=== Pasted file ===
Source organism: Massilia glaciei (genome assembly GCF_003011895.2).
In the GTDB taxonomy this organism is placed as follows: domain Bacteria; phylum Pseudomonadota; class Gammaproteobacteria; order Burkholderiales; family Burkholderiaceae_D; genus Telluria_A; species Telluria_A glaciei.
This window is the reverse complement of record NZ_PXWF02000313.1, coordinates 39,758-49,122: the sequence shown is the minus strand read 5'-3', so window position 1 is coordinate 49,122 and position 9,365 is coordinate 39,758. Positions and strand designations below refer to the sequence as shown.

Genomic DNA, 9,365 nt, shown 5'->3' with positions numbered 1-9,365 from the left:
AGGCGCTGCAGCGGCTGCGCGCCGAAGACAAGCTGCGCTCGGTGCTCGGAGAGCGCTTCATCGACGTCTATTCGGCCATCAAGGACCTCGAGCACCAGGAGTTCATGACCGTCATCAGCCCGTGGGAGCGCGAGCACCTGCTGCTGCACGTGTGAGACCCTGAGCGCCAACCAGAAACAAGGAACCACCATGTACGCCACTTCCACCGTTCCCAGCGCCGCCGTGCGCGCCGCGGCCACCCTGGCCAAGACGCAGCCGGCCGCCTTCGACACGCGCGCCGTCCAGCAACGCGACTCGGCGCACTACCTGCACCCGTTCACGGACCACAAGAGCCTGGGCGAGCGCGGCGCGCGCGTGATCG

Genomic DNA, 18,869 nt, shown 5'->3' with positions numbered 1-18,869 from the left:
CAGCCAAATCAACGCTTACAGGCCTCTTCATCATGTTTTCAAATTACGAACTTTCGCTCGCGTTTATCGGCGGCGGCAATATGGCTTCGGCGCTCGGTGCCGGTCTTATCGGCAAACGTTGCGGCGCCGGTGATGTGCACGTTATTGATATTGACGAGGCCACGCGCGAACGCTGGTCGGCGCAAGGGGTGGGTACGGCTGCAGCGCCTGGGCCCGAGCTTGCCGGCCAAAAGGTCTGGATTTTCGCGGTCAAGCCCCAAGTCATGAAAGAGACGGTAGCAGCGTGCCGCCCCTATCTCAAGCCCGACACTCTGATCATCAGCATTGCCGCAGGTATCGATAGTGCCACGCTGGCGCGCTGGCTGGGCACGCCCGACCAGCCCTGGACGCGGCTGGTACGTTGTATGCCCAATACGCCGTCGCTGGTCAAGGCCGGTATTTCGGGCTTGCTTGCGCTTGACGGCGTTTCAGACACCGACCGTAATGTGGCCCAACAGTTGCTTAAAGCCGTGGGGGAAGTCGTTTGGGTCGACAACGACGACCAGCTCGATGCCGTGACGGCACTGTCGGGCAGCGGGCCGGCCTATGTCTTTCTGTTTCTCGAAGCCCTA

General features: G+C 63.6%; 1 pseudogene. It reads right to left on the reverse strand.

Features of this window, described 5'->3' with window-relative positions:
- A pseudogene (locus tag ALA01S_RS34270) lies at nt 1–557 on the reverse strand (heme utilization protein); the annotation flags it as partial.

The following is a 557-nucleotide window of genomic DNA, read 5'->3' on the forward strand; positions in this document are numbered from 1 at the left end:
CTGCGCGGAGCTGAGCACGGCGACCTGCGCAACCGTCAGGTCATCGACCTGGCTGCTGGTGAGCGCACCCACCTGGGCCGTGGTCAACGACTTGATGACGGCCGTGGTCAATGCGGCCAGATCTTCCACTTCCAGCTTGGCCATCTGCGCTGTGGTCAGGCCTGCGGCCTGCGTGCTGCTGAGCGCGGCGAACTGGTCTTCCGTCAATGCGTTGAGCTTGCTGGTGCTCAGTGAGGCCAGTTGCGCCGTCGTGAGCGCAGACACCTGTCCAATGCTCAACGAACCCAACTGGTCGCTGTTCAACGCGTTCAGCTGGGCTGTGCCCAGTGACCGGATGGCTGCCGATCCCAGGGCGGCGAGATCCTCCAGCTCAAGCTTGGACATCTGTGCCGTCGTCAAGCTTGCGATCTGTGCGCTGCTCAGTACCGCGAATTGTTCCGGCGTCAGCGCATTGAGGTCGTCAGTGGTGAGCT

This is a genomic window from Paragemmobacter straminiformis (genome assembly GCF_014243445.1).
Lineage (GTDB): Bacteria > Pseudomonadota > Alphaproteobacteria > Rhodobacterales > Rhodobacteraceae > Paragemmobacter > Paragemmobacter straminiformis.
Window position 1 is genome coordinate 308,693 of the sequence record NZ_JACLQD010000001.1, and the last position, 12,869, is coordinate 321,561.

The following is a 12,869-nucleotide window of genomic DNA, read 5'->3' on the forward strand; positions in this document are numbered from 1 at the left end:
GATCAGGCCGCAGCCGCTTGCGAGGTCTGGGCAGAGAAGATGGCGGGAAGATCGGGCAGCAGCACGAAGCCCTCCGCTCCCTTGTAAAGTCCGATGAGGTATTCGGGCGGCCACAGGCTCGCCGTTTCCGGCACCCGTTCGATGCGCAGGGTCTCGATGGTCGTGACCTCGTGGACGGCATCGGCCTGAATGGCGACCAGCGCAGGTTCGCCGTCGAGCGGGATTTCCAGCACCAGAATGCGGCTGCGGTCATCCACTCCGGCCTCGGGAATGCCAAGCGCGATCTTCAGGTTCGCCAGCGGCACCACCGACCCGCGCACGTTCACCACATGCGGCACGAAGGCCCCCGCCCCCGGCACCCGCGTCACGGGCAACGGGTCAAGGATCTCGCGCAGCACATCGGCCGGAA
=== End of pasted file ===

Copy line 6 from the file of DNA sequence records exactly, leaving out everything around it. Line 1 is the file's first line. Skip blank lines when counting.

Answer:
Genomic DNA, 18,869 nt, shown 5'->3' with positions numbered 1-18,869 from the left: